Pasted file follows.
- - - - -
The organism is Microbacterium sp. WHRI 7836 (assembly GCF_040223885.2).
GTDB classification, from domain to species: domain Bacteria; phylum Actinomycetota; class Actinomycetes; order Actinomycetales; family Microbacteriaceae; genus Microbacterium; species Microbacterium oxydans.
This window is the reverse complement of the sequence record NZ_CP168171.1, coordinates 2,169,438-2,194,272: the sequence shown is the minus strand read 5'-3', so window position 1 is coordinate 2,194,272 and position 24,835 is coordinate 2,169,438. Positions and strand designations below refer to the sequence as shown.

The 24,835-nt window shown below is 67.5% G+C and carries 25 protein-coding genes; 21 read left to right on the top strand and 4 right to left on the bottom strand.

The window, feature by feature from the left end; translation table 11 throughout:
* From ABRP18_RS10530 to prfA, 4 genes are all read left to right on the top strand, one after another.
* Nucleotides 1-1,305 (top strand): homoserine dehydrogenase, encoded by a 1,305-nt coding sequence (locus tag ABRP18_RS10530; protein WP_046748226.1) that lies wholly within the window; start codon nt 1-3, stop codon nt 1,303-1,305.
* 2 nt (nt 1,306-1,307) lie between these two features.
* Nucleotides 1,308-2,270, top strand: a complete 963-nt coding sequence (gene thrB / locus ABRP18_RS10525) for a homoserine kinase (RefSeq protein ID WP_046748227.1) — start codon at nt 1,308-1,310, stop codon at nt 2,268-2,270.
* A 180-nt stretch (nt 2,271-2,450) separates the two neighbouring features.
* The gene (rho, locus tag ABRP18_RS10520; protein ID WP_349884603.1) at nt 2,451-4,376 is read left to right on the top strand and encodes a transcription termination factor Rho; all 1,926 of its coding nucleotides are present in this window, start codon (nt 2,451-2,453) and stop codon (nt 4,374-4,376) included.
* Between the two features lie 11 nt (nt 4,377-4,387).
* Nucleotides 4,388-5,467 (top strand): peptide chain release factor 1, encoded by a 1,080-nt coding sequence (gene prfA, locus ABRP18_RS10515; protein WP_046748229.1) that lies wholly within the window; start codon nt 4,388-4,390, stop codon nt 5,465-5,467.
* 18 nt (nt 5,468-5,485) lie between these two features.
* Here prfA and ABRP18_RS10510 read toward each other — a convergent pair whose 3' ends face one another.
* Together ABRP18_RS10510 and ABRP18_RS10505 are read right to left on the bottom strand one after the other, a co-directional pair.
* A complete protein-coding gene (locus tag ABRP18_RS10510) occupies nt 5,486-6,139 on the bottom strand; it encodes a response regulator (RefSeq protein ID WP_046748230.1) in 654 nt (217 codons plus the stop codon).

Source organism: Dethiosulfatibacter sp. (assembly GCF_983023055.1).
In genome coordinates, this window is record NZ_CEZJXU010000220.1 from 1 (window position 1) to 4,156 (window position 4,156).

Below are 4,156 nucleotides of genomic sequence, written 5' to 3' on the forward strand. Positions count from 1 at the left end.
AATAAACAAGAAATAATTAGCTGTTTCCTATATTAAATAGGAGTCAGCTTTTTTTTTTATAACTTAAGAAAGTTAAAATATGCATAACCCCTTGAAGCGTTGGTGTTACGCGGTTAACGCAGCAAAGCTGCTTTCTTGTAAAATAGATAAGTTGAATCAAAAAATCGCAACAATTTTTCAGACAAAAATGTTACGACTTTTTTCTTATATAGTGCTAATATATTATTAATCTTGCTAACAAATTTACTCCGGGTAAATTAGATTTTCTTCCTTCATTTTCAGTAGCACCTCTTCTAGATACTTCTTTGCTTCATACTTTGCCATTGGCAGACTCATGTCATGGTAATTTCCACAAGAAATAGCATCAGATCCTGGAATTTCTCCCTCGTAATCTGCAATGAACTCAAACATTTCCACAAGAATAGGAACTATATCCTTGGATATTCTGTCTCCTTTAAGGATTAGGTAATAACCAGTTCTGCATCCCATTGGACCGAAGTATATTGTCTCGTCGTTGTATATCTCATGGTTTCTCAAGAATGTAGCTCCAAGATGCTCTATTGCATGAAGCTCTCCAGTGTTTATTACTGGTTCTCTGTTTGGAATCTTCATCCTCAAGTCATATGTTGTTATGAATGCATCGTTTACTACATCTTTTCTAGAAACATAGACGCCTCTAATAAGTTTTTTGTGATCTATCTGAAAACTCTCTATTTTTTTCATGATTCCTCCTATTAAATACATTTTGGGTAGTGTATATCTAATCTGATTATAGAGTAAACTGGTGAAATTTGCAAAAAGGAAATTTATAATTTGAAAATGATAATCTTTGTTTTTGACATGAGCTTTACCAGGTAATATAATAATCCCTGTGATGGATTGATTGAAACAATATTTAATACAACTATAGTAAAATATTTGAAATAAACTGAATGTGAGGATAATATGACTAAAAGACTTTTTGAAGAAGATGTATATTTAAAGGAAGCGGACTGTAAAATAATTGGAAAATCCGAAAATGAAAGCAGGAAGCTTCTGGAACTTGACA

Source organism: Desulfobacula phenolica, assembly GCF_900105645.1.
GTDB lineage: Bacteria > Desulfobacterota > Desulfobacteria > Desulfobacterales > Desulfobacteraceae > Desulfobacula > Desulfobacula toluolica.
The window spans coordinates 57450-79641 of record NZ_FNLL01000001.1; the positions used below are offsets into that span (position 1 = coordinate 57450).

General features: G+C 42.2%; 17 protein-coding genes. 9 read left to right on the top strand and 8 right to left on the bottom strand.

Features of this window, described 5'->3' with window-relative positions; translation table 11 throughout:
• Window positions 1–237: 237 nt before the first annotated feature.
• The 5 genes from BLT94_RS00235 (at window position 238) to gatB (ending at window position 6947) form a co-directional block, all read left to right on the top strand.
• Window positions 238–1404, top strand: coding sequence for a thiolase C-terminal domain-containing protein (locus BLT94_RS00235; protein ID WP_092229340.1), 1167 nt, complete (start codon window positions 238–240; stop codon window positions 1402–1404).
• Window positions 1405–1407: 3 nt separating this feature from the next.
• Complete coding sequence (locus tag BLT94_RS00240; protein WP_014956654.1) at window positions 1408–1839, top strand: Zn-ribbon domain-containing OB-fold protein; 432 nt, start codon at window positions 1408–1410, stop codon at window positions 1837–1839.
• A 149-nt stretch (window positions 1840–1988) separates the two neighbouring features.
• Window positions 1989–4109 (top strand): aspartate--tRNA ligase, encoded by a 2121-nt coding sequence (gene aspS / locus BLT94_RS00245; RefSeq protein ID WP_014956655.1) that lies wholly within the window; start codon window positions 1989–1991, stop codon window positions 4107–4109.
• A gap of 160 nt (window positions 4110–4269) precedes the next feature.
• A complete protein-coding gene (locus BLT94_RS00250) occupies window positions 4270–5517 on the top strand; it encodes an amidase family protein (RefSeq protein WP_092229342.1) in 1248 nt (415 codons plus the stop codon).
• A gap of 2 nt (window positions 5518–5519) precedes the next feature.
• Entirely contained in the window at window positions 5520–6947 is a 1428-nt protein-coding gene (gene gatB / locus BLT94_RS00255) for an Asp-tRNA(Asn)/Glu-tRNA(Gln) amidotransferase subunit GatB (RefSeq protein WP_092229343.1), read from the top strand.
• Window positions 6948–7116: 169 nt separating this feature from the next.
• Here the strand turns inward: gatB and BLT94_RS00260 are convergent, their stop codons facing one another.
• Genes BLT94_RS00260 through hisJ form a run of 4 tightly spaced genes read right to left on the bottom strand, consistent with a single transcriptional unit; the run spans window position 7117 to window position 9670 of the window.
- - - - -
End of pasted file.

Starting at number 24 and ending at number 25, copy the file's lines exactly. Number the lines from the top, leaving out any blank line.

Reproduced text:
The window spans coordinates 57450-79641 of record NZ_FNLL01000001.1; the positions used below are offsets into that span (position 1 = coordinate 57450).

General features: G+C 42.2%; 17 protein-coding genes. 9 read left to right on the top strand and 8 right to left on the bottom strand.